• libuser32.a (user32)
    • libkernel32.a (kernel32)
    • libcomdlg32.a

    The first 3 libraries are linked by default when "Win32 template" is selected in the IDE, the last one was manually linked by me(through the IDE) in order to use "GetOpenFileName".


    I also have a side question, are there names for the 2 styles in the image above?
    __


    Thanks in advance.
    Last edited by butteflymentor; 07-06-2012 at 02:11 AM. Reason: replace "manually imported" with "manually linked"

  2. #2
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    While I don't claim my scanning is perfect, I haven't detected any real problems in your code, apart from a nit: str[0] should be initialised to zero, not NULL [although I realise some examples from Microsoft use NULL - goes to show their programmers are human and imperfect too].

    My guess (with about 95% confidence) is that your real problem is in some other code executed before your function is even called. One dubious joy associated with pointer molestation, for example, is that symptoms do not always appear immediately, so some random area of memory is overwritten. That can cause the phenomena you describe (adding an unrelated variable causing the symptom to disappear for no apparent reason) because defining an additional variable affects the layout of memory used by your function and your program, therefore can change the observable effect of writing to memory you shouldn't.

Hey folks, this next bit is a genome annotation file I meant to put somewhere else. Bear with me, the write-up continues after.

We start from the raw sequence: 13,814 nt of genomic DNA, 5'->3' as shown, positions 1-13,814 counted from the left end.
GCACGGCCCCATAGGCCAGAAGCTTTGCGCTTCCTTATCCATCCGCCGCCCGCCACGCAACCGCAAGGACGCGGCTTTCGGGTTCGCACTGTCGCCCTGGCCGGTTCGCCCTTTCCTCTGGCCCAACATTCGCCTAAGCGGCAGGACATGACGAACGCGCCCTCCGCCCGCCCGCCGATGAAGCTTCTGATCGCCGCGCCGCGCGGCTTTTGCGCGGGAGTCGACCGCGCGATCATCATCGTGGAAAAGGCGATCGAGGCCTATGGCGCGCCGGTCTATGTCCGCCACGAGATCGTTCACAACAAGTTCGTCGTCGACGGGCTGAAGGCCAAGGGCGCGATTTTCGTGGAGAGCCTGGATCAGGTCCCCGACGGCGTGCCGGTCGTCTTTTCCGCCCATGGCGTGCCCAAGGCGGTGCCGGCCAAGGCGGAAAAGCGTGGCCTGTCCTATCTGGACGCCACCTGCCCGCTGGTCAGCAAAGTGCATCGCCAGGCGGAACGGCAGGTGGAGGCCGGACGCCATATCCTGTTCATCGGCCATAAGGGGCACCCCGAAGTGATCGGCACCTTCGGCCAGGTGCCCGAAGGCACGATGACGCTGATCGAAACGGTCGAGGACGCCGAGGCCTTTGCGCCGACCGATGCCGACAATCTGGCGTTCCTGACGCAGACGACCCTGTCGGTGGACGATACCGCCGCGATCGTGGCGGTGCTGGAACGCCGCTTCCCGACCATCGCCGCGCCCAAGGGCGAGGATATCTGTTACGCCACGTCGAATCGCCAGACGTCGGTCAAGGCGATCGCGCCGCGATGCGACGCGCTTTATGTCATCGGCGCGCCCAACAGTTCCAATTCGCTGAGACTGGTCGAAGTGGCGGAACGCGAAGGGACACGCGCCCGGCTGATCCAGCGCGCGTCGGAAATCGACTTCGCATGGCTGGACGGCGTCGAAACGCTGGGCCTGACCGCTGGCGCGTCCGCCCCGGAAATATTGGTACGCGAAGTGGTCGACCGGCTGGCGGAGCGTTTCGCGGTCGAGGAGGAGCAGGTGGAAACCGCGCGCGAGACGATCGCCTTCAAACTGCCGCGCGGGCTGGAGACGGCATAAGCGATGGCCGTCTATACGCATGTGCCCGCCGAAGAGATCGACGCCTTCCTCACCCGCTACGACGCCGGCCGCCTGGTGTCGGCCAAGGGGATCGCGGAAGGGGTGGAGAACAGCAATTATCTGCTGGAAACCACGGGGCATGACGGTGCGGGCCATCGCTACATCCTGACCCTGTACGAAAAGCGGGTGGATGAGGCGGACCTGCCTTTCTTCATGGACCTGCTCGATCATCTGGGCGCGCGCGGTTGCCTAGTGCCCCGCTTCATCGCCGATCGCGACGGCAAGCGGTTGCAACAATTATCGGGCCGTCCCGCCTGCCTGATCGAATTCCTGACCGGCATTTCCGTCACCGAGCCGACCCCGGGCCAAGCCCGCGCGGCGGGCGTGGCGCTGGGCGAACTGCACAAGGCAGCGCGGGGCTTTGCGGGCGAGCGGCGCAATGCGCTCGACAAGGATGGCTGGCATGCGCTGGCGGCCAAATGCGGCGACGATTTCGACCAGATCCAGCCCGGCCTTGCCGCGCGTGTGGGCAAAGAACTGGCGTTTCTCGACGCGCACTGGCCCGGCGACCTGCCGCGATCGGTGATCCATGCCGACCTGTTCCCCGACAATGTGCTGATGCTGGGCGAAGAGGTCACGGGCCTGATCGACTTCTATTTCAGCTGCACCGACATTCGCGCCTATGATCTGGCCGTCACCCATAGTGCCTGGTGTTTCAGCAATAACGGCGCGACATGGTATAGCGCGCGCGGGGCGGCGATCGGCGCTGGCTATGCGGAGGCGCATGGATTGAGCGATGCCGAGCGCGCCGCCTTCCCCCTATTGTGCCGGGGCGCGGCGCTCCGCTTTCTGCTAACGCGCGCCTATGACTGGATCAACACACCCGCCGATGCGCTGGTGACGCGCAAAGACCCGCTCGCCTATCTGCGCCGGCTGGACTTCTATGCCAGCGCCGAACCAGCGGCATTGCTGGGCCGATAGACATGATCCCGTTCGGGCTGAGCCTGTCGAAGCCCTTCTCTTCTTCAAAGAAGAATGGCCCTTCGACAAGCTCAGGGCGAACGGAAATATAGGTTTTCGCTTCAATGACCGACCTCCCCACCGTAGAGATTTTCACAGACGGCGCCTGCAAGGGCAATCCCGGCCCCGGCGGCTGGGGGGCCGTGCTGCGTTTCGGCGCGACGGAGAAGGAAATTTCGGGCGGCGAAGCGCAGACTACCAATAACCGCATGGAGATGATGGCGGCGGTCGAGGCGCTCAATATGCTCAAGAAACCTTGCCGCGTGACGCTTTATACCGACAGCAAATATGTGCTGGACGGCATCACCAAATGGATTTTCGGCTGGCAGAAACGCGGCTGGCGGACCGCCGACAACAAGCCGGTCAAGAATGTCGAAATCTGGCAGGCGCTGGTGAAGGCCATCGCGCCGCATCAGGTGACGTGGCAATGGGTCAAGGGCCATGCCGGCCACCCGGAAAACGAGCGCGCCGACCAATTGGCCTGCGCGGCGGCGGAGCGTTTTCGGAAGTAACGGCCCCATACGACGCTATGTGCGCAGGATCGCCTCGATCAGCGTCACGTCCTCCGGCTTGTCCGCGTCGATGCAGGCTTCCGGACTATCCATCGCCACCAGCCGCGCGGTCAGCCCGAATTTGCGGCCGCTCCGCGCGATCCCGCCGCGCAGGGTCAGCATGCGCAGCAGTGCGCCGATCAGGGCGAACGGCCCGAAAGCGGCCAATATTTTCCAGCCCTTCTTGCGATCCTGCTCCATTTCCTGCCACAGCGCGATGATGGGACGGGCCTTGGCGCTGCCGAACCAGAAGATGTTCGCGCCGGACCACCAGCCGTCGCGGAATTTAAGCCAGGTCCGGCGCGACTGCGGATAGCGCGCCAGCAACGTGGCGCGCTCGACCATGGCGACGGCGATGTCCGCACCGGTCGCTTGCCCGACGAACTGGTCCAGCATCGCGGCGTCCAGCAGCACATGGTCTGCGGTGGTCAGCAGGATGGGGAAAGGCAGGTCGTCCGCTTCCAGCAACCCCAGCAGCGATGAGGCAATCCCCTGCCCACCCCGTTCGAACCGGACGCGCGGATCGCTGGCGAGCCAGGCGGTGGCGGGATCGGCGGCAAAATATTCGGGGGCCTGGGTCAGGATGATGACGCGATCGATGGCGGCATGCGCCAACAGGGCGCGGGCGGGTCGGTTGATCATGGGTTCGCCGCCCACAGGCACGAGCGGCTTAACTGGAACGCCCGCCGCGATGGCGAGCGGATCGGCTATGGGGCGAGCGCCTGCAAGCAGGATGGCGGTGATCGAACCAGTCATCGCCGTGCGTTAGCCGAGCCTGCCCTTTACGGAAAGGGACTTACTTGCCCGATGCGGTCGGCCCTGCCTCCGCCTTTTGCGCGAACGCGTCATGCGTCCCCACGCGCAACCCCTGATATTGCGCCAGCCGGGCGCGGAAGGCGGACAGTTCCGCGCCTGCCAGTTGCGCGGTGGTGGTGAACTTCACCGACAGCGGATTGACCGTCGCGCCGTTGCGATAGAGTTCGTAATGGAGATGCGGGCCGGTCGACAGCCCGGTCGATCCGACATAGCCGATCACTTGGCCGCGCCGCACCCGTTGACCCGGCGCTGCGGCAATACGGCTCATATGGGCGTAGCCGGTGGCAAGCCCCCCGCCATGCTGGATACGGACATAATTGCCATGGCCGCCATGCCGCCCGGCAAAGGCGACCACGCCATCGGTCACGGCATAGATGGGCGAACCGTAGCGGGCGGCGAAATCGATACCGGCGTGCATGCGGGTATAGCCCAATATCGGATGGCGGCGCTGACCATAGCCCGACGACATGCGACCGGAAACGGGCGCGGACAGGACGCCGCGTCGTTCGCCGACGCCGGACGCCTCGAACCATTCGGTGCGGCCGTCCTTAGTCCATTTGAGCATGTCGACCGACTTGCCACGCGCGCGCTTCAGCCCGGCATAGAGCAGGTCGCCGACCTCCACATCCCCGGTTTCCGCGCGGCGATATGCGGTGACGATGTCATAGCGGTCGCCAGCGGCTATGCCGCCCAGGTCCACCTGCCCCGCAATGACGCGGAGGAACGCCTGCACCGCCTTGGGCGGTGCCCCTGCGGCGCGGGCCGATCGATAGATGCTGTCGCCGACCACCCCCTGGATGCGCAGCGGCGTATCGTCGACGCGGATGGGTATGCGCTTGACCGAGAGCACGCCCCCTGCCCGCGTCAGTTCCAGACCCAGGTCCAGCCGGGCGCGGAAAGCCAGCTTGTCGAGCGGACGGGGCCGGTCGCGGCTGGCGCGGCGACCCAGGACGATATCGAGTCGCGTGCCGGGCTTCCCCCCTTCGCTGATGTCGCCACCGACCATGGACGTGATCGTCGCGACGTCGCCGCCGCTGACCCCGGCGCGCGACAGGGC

Right 98% of the time, and don't care about the other 3%.

  3. #3
    and the hat of wrongness Salem's Avatar
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    OPENFILENAME has many more members than the 13 you're initialising at present.

    Start with say
    memset( &fileStruct, 0, sizeof(fileStruct) );
    to at least get some consistency from the answers.

    The Flags member contains all sorts of interesting choices, and you're just passing garbage at the moment.

    Just declaring variables means you align your struct over a different pattern of garbage on the stack, and you get different answers.

    > fileStruct.lpstrTitle=title;